It takes a lot more than the combined efforts of Jeff Beck, Don Henley, Rita Coolidge, Jeff Porcaro and Steve Lukather to prop up this boring, bloated bauble from Pink Floyd's mastermind, Roger Waters.
At his best with ex-Floyd-mates, Waters fashioned himself as a cinematic composer, combining up-to-the-minute production techniques, lush pop-rock melodies and well-chosen soundbites from other media. When Waters' narrative worked, as on 1979's The Wall, one was willing to overlook the often overly s-l-o-w tempos and assorted lyrical gaffes (must the Japanese always be referred to as Nips or Japs in his songs?).
Amused To Death, Waters' third solo outing since leaving the popular group, is, in some ways, his most satisfying work outside the band. 'It's a Miracle's' languid melody captivates and benefits from the rounded drum tones of the late Parcaro. The mournful 'What God Wants Part III' and the title track's ticking clock beat also feature melodically interesting foundations.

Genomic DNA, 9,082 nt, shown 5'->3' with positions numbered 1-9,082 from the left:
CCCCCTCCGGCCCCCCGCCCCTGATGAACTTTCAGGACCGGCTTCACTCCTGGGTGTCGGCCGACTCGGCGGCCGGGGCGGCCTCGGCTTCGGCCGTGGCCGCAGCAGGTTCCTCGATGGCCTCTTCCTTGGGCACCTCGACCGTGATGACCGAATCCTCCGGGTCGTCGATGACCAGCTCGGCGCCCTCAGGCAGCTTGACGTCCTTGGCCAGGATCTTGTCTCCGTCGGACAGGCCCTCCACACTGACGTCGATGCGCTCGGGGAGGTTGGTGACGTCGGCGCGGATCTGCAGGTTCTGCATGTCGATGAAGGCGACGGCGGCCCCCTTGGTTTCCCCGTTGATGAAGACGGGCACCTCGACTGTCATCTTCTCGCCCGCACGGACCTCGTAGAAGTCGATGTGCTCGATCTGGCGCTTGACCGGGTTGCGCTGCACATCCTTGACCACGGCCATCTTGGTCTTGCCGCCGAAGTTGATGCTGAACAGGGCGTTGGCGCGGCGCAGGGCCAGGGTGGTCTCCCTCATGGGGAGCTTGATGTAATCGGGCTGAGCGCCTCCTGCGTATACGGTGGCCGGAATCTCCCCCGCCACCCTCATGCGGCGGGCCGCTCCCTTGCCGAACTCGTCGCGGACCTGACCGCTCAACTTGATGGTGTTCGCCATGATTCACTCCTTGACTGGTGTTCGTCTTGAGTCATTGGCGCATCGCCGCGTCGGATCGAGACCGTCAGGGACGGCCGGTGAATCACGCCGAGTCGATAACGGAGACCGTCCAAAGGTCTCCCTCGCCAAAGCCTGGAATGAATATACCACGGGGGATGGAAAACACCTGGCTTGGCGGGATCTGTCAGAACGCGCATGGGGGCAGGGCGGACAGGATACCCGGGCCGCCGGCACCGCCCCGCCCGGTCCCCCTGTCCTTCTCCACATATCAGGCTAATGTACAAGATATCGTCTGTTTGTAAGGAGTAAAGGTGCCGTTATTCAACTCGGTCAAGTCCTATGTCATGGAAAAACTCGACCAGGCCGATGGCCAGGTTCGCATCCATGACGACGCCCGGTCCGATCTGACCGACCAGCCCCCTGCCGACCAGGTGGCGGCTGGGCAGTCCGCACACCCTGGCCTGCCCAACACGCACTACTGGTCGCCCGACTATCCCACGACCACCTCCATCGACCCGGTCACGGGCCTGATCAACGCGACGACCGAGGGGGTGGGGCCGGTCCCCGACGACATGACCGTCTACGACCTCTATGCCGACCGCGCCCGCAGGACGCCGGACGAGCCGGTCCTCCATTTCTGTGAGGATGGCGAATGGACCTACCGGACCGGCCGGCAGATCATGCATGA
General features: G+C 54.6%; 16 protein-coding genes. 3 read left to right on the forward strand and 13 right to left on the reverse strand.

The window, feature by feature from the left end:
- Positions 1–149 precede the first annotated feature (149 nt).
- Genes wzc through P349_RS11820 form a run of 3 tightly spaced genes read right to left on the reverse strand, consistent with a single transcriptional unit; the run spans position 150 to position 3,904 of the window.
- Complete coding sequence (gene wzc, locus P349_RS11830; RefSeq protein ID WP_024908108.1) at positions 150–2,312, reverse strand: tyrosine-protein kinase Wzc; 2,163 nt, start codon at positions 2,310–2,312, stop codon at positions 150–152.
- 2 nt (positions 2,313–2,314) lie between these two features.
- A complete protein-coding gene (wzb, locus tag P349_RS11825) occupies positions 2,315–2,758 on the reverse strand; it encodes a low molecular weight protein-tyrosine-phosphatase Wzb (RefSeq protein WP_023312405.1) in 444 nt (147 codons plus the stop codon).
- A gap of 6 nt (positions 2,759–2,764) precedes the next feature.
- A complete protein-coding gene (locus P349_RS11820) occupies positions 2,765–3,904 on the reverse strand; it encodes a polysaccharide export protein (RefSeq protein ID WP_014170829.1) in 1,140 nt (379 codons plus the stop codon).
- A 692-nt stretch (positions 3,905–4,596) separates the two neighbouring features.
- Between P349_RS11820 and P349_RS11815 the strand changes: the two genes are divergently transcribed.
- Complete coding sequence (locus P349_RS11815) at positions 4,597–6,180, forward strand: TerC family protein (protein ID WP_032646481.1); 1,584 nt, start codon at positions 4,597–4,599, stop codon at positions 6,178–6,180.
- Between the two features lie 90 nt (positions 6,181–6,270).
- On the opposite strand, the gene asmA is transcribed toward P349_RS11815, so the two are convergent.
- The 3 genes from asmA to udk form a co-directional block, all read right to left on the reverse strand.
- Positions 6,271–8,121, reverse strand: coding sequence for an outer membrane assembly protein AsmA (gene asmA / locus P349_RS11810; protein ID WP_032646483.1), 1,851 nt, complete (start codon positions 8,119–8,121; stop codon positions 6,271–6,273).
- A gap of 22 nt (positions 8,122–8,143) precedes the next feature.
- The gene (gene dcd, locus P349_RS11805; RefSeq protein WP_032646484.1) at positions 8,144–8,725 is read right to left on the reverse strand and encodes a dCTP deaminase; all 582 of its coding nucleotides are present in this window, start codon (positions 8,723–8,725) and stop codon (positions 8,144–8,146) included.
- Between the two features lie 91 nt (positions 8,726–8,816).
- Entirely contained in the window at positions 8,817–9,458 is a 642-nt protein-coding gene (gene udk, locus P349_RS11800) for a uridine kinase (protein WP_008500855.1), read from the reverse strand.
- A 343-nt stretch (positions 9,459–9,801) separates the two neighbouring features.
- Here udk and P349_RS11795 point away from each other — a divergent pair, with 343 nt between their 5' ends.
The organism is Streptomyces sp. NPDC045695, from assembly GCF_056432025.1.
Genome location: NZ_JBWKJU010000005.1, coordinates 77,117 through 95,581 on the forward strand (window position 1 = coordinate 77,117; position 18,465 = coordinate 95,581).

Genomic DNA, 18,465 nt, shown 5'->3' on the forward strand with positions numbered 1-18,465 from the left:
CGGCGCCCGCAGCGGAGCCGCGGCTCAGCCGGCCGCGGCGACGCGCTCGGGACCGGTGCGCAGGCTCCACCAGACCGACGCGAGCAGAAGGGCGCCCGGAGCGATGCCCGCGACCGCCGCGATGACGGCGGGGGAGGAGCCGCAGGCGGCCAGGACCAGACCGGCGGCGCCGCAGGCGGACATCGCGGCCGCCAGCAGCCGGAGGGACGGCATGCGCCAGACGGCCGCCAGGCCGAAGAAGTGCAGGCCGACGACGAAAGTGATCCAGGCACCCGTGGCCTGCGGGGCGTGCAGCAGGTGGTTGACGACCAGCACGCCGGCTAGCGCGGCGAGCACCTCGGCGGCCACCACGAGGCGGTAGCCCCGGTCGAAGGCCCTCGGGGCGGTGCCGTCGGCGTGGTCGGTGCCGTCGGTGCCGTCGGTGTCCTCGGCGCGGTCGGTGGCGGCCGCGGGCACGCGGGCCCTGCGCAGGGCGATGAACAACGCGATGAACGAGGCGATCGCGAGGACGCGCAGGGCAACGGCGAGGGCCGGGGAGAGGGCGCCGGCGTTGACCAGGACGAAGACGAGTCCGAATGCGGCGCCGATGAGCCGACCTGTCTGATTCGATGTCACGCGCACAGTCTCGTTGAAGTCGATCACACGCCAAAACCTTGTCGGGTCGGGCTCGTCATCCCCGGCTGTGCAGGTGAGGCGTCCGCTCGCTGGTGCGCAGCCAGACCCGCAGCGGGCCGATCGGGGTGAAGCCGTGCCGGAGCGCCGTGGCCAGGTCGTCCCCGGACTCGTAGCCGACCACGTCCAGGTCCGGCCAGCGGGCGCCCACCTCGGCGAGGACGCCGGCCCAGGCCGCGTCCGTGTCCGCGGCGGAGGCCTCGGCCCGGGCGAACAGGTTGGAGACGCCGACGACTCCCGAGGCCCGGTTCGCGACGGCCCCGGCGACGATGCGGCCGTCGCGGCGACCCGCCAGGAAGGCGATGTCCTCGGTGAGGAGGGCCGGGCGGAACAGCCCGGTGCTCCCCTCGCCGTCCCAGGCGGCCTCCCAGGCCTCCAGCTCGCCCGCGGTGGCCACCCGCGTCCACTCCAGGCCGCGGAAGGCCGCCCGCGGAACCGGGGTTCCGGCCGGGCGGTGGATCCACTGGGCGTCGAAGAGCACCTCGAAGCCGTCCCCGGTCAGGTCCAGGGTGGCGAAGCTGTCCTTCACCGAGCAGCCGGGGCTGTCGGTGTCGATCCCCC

But the rest lacks a strong enough melodic base to warrant further interest. And Waters is still covering the same ground he trod when he recorded The Final Cut with Pink Floyd in 1983. 'Amused's' premise is that mankind is a willing prisoner (hence the title Amused to Death) of television's images. Thus, man lives vicariously through the combatants viewed onscreen ('The Bravery of Being Out of Range'). Waters' choice of old soldiers as protagonists played itself out on The Final Cut with far stronger music backing. Especially frustrating is the CD's lack of cohesion or a strong, central character to give shape to Waters' mass confusions.
It's not enough that 'Amused' sounds good. Lifelike sound effects are a given on a Waters record. Once upon a time the music mattered, too.